Sam Burcher dot com

Sam Burcher, news views and bits inbetween......
Total Site Hits

15th March 2013

bee cotheleIn the summer of 1994 as the sunflowers opened and the French countryside turned golden, France’s honey bee population collapsed. Thousands of hives were lost and French beekeepers saw their livelihoods evaporate. 1994 was the first year that a new class of insecticide – neonicotinoids – was widely used in France.

Since then, bee populations around the world have continued to decline at an alarming rate, just as the use of these new insecticides have exploded. Neonicotinoids are now the most widely used insecticides in the world, sales globally make the pesticide manufacturers billions of dollars.

Today, following fierce lobbying and smear tactics by the pesticide manufacturers, EU Member States failed to reach a qualified majority in voting either for or against the proposal to suspend the use of three neonicotinoids in Europe.  The suspension would only have been partial – applying to crops that are specifically attractive to bees – and  temporary - lasting for just two years - but it would have been a step in the right direction. Had the EU member States voted to restrict the use of neonicotinoids, it would have signified a landmark decision by European Governments to stand up for nature and biodiversity.

The UK government abstained in the vote, along with Germany, whilst France voted in favour of the proposal. In spite of a raft of recent scientific studies demonstrating that these pesticides can cause serious harm to pollinators, Defra has steadfastly refused to act. Just a few months ago, Defra issued a review of the science which conceded that risks had not been adequately assessed but proposed to do absolutely nothing. Meanwhile, the EU’s own Food Safety Agency – with access to exactly the same studies as Defra – concluded that these pesticides were so risky that they should not be used on flowering crops like oil seed rape that are attractive to bees and other pollinators. EFSA also flagged up huge gaps in the data used to assess these chemicals and exposed flaws in the testing regime.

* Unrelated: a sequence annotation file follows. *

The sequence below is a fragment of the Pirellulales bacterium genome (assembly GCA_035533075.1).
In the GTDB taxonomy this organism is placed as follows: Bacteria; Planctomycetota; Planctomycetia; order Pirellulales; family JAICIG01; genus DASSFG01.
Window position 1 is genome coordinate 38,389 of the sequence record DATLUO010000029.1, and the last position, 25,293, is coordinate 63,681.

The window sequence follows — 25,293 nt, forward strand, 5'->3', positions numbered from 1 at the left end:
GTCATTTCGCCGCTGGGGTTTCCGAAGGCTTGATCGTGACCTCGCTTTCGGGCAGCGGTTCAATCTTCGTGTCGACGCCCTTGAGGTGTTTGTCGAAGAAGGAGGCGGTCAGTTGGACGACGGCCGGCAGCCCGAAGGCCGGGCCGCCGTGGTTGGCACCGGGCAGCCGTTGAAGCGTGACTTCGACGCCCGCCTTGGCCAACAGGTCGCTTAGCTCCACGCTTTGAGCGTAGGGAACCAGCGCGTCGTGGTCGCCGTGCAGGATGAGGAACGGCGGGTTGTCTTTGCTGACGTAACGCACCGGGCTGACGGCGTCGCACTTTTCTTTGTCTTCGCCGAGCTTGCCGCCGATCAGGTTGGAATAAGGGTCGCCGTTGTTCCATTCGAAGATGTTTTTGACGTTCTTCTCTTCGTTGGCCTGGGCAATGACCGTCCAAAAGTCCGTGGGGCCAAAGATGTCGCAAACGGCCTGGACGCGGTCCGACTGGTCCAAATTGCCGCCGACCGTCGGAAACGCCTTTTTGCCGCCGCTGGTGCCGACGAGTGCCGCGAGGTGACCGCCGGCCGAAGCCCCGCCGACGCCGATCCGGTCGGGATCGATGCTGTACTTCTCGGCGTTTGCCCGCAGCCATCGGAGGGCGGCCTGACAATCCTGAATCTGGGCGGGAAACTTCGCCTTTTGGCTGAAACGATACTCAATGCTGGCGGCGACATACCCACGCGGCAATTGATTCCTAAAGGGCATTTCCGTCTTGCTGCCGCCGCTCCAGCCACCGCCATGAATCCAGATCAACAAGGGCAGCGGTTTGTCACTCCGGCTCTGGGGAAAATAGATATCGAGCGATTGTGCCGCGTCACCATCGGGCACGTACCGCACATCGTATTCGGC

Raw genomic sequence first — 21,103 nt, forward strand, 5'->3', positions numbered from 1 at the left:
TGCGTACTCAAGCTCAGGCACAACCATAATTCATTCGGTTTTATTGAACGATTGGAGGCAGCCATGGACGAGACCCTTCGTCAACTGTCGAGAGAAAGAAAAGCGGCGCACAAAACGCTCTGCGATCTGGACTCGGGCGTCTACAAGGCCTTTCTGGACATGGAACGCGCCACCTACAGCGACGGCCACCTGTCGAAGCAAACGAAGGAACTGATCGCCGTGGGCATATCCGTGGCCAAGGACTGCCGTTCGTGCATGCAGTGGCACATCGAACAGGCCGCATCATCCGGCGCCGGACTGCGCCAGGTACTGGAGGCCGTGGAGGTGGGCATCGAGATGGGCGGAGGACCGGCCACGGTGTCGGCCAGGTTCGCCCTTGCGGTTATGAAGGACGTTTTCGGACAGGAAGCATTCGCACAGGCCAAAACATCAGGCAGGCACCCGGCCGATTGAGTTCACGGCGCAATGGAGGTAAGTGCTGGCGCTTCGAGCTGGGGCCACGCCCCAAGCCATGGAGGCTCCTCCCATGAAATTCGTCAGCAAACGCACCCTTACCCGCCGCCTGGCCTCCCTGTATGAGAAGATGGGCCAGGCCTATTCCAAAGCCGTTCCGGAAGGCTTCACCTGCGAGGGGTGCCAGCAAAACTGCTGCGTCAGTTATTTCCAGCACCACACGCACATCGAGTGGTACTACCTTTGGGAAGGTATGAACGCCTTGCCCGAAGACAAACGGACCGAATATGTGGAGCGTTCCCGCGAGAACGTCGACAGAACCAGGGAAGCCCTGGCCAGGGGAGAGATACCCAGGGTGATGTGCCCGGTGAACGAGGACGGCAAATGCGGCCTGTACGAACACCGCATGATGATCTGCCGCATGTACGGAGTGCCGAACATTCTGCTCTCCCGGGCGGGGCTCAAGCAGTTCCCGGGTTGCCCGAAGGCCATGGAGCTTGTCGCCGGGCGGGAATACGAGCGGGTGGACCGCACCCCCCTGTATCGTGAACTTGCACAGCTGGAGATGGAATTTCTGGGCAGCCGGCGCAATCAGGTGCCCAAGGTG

Neonicotinoids work differently from other insecticides in that they are mainly applied to seeds and the chemical is taken up by the plant as it grows. The toxin is expressed throughout all of the plant’s tissues poisoning pests which feed on it. Unfortunately for bees and other wild pollinators, the pesticide also makes its way into pollen and nectar.

Every time a bee comes into contact with contaminated pollen it receives a dose of neurotoxin hundreds of times more toxic than most other insecticides on the market. While these doses are tiny, and unlikely to kill the bees outright, repeated doses can affect bee behaviour and ability to support the colony. For example bees exposed to neonicotinoids are less effective at foraging and finding their way back to the hive. What’s more, they tend to be more susceptible to diseases and infections. Scientists believe that taken together, these ‘sub-lethal’ effects can be catastrophic and push bee colonies over the edge to fail.

Just as it did fifty years ago when Rachel Carson presented scientific evidence of the damage of DDT, some in the pesticide industry have tried to sow confusion and uncertainty.  Claiming variously that the scientific studies do not use real life dosages – untrue -, that EFSA had been ‘nobbled’ and even bizarrely as one industry rep tried to claim in parliamentary inquiry – that his company did not sell neonicotinoids in the UK when his company is the world’s largest manufacturer of the chemicals.